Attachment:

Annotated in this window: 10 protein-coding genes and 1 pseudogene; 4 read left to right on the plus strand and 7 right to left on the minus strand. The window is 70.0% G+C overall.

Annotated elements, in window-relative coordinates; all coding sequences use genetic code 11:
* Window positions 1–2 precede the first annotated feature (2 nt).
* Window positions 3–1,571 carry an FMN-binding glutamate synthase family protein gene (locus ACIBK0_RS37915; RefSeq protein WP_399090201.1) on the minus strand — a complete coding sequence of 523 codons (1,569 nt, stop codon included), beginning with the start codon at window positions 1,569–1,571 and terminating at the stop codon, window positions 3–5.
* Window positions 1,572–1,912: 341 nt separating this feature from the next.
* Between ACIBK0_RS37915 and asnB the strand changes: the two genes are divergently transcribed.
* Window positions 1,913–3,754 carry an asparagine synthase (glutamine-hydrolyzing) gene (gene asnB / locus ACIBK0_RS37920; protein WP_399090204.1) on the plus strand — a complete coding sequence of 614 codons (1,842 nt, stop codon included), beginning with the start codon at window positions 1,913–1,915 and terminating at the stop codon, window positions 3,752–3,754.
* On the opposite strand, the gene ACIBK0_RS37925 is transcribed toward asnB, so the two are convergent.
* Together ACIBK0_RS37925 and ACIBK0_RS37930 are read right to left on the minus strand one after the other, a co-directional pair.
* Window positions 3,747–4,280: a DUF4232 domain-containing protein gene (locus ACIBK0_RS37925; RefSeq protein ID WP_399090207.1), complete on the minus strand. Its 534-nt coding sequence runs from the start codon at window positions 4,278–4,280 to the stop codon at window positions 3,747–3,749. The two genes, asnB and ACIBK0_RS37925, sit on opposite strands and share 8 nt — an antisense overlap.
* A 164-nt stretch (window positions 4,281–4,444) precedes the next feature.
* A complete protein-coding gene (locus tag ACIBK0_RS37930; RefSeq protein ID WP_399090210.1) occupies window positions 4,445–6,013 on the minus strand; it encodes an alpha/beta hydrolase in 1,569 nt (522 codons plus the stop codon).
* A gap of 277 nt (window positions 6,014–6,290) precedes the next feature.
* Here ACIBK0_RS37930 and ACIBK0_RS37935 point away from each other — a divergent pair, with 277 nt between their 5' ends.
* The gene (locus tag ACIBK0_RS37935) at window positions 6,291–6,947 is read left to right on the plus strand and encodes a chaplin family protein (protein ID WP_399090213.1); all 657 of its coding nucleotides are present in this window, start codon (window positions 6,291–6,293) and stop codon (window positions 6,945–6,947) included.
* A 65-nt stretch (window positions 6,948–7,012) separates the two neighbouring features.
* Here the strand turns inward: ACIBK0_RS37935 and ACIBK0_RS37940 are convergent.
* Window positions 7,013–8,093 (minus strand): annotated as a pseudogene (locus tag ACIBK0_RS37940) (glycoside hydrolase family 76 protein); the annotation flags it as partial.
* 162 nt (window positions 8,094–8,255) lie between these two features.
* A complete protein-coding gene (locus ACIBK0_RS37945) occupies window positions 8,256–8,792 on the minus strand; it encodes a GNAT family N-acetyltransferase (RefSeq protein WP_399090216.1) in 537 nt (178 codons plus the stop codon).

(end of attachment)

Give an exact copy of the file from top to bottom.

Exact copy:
Annotated in this window: 10 protein-coding genes and 1 pseudogene; 4 read left to right on the plus strand and 7 right to left on the minus strand. The window is 70.0% G+C overall.

Annotated elements, in window-relative coordinates; all coding sequences use genetic code 11:
* Window positions 1–2 precede the first annotated feature (2 nt).
* Window positions 3–1,571 carry an FMN-binding glutamate synthase family protein gene (locus ACIBK0_RS37915; RefSeq protein WP_399090201.1) on the minus strand — a complete coding sequence of 523 codons (1,569 nt, stop codon included), beginning with the start codon at window positions 1,569–1,571 and terminating at the stop codon, window positions 3–5.
* Window positions 1,572–1,912: 341 nt separating this feature from the next.
* Between ACIBK0_RS37915 and asnB the strand changes: the two genes are divergently transcribed.
* Window positions 1,913–3,754 carry an asparagine synthase (glutamine-hydrolyzing) gene (gene asnB / locus ACIBK0_RS37920; protein WP_399090204.1) on the plus strand — a complete coding sequence of 614 codons (1,842 nt, stop codon included), beginning with the start codon at window positions 1,913–1,915 and terminating at the stop codon, window positions 3,752–3,754.
* On the opposite strand, the gene ACIBK0_RS37925 is transcribed toward asnB, so the two are convergent.
* Together ACIBK0_RS37925 and ACIBK0_RS37930 are read right to left on the minus strand one after the other, a co-directional pair.
* Window positions 3,747–4,280: a DUF4232 domain-containing protein gene (locus ACIBK0_RS37925; RefSeq protein ID WP_399090207.1), complete on the minus strand. Its 534-nt coding sequence runs from the start codon at window positions 4,278–4,280 to the stop codon at window positions 3,747–3,749. The two genes, asnB and ACIBK0_RS37925, sit on opposite strands and share 8 nt — an antisense overlap.
* A 164-nt stretch (window positions 4,281–4,444) precedes the next feature.
* A complete protein-coding gene (locus tag ACIBK0_RS37930; RefSeq protein ID WP_399090210.1) occupies window positions 4,445–6,013 on the minus strand; it encodes an alpha/beta hydrolase in 1,569 nt (522 codons plus the stop codon).
* A gap of 277 nt (window positions 6,014–6,290) precedes the next feature.
* Here ACIBK0_RS37930 and ACIBK0_RS37935 point away from each other — a divergent pair, with 277 nt between their 5' ends.
* The gene (locus tag ACIBK0_RS37935) at window positions 6,291–6,947 is read left to right on the plus strand and encodes a chaplin family protein (protein ID WP_399090213.1); all 657 of its coding nucleotides are present in this window, start codon (window positions 6,291–6,293) and stop codon (window positions 6,945–6,947) included.
* A 65-nt stretch (window positions 6,948–7,012) separates the two neighbouring features.
* Here the strand turns inward: ACIBK0_RS37935 and ACIBK0_RS37940 are convergent.
* Window positions 7,013–8,093 (minus strand): annotated as a pseudogene (locus tag ACIBK0_RS37940) (glycoside hydrolase family 76 protein); the annotation flags it as partial.
* 162 nt (window positions 8,094–8,255) lie between these two features.
* A complete protein-coding gene (locus ACIBK0_RS37945) occupies window positions 8,256–8,792 on the minus strand; it encodes a GNAT family N-acetyltransferase (RefSeq protein WP_399090216.1) in 537 nt (178 codons plus the stop codon).